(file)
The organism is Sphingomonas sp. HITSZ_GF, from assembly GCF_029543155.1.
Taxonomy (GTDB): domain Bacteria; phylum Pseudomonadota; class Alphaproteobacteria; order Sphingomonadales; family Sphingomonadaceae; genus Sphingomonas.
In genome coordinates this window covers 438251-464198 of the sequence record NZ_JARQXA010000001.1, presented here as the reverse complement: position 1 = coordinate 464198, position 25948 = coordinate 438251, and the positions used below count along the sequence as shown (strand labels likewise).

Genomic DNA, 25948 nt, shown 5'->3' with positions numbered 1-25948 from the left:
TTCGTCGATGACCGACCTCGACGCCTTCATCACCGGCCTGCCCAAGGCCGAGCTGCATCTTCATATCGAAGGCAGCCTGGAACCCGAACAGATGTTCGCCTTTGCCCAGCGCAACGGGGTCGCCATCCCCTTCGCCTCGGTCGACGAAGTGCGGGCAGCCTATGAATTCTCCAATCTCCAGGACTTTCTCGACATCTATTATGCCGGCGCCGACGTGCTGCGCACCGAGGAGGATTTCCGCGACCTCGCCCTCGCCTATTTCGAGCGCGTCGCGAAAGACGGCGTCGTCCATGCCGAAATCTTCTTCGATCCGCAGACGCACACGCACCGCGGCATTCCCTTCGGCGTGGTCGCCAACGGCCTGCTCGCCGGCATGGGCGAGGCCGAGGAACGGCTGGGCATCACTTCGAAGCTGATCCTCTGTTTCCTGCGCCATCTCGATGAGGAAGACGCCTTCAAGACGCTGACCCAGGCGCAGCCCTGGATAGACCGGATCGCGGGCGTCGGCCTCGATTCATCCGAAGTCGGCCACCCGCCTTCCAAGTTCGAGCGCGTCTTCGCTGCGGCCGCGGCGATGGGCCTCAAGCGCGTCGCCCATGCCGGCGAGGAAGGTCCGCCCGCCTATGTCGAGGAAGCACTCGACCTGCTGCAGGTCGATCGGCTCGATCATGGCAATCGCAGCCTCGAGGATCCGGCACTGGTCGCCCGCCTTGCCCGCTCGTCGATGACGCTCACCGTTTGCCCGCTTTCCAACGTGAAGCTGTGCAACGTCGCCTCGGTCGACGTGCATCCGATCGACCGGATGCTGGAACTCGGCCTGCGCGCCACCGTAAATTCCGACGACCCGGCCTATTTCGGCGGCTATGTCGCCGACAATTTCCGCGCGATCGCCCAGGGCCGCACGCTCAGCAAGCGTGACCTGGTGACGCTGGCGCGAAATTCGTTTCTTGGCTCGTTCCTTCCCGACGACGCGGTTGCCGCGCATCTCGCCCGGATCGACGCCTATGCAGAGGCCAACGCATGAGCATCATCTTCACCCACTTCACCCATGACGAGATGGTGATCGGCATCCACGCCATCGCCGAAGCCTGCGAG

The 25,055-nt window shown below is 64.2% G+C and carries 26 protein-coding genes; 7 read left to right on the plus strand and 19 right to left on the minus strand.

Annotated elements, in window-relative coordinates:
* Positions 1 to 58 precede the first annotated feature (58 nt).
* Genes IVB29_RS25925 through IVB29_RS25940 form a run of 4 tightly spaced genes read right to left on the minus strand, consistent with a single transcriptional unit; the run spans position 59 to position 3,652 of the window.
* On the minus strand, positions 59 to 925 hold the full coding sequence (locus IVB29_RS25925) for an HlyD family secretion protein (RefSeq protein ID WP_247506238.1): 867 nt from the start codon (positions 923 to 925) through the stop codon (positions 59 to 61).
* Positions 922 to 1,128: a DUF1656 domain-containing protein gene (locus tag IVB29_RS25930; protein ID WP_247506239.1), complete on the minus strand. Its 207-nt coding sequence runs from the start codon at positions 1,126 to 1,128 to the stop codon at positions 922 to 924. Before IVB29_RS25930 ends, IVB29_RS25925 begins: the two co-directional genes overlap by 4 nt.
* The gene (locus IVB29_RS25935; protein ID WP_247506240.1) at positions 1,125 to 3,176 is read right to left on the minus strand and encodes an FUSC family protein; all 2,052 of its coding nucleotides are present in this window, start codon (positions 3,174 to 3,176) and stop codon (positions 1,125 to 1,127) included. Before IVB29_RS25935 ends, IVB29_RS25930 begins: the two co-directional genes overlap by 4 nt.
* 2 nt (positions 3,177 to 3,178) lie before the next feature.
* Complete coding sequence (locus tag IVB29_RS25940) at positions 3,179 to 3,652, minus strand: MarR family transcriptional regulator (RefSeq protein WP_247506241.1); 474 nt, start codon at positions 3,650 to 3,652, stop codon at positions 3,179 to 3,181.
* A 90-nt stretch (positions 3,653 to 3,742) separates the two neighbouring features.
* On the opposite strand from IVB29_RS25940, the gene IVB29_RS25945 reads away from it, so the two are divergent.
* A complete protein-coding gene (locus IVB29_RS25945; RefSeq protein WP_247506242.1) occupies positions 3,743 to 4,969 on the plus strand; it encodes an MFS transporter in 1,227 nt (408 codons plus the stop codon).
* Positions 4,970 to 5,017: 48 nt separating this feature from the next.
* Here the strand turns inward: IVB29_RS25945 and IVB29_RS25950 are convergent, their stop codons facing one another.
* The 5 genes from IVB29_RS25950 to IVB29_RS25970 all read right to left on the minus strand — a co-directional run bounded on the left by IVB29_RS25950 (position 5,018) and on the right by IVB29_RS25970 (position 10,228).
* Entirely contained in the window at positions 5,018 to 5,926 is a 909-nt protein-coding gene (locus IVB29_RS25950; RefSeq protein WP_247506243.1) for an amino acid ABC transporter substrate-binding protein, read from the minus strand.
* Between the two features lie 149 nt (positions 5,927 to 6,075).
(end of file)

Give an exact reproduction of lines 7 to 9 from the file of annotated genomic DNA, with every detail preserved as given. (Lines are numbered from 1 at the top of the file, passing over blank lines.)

Annotated elements, in window-relative coordinates:
* Positions 1 to 58 precede the first annotated feature (58 nt).
* Genes IVB29_RS25925 through IVB29_RS25940 form a run of 4 tightly spaced genes read right to left on the minus strand, consistent with a single transcriptional unit; the run spans position 59 to position 3,652 of the window.